ITR Partners took the shortened week idea and ran with it, creating their own version. So how have they got on?
Should we all be working a four-day week?
More than 70 companies in the UK have been trying it out, taking part in a nationwide trial set to report its findings any day now. The results will soon be clear when we see how many adopt a four-day working week permanently.
Cheltenham-based IT recruitment specialists ITR Partners introduced their flexible working approach just over a year ago and have decided to put their own spin on it to better suit their team.
Instead of the condensed four-day week, the recruitment agency decided to introduce an extra half day. Director Greg Evans explains, “Although we love the idea of a 4-day week, we tend to find most of our recruitment processes close off on a Friday. Additionally, Friday is a favoured day for office attendance, and our close-knit team genuinely love to head out to lunch together to celebrate their week, which is why we chose a half day over a full one.”
“We then build towards having every ‘pay-day Friday’ off work for everyone if the office is on target,” he continues. “Where possible we like to reward individual performance, of course, but we find that celebrating as a team creates a more positive atmosphere and cultivates team energy.”
Over the year, the ITR team have successfully hit their targets in 10 out of 12 months – which adds up to around 44 half-days for the team.
However, with success comes challenges and ITR’s team members are not afraid to share their honest experience about introducing a shorter week.
Take Delivery Manager Jack Axton for example, who recently celebrated his five-year work anniversary at ITR:
“Naturally, there are always pros and cons with a shorter working week,” he says. “On a positive note, it offers us all an opportunity to develop a strong work/life balance where weekend getaways can be extended, the team can enjoy a social together or run a few errands that they wouldn’t want to do on the weekend. In recruitment, wins are often measured in monetary value, but time is also a precious commodity, so having the chance to also earn this is a good motivator for many. It also allows us to work in a slightly more agile way as a business, as we can achieve success based on a weekly output. All those that achieve this, are rewarded with extra time off.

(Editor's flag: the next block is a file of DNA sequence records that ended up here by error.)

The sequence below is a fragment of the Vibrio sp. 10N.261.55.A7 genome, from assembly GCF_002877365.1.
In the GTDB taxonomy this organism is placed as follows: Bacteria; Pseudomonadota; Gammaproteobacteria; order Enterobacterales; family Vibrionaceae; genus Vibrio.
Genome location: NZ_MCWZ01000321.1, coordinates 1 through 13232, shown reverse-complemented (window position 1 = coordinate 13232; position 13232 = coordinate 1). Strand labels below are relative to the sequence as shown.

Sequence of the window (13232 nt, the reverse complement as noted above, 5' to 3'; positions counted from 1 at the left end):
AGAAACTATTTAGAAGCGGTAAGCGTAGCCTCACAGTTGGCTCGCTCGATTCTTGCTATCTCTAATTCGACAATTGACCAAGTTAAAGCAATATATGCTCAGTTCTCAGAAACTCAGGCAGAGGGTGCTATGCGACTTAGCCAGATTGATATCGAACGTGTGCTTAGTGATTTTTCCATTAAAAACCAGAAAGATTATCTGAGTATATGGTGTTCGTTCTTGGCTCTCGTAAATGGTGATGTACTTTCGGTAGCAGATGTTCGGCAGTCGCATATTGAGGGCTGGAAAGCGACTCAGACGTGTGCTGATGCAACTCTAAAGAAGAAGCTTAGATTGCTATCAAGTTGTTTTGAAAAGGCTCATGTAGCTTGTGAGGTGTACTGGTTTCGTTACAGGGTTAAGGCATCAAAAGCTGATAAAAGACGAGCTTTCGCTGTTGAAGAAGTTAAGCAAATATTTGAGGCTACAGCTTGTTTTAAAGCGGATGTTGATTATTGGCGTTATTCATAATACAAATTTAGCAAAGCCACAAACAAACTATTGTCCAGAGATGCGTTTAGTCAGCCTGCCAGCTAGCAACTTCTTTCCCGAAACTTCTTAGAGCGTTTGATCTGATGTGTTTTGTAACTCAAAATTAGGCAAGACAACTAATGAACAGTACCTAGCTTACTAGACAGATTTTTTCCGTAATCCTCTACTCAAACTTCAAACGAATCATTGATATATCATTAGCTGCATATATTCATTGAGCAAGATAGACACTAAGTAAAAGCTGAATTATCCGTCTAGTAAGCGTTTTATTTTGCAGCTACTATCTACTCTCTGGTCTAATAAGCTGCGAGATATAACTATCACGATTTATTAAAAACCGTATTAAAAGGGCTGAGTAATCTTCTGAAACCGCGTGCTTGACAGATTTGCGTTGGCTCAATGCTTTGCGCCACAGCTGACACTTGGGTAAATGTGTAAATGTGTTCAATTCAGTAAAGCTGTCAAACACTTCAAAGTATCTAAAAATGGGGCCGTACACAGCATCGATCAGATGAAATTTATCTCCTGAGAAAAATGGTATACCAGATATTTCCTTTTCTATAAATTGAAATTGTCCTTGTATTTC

“Putting my sceptical hat on, the reality is that we’re in a midst of an economic recession which will inevitably cause instability in the job market. It’s a time where output is at its most critical and in order to hit the targets we’ve set within ITR, every consultant needs to push themselves to their optimum. We found setting the 4.5 day week as a combined incentive often led to over-performers hitting the targets the company needs to have Friday afternoon off. However, for those who were not contributing, it meant they were still taking advantage of the incentive when their time was probably best served working to improve their own performance.
He adds, “I’m firmly of the mindset that success should be quantified by small wins to build up to sustained success, so if this can be rewarded by giving time back to consultants, then I’m all for it. I’ve personally had more time to spend with friends and family, crack on with house renovations and have dinner on the table for when my other half gets home.”
Future plans include splitting teams into smaller groups so that a 4½ day working week is even more achievable. ITR also plans to set self-objectives to ensure that those deserving are being rewarded fairly in an autonomous environment.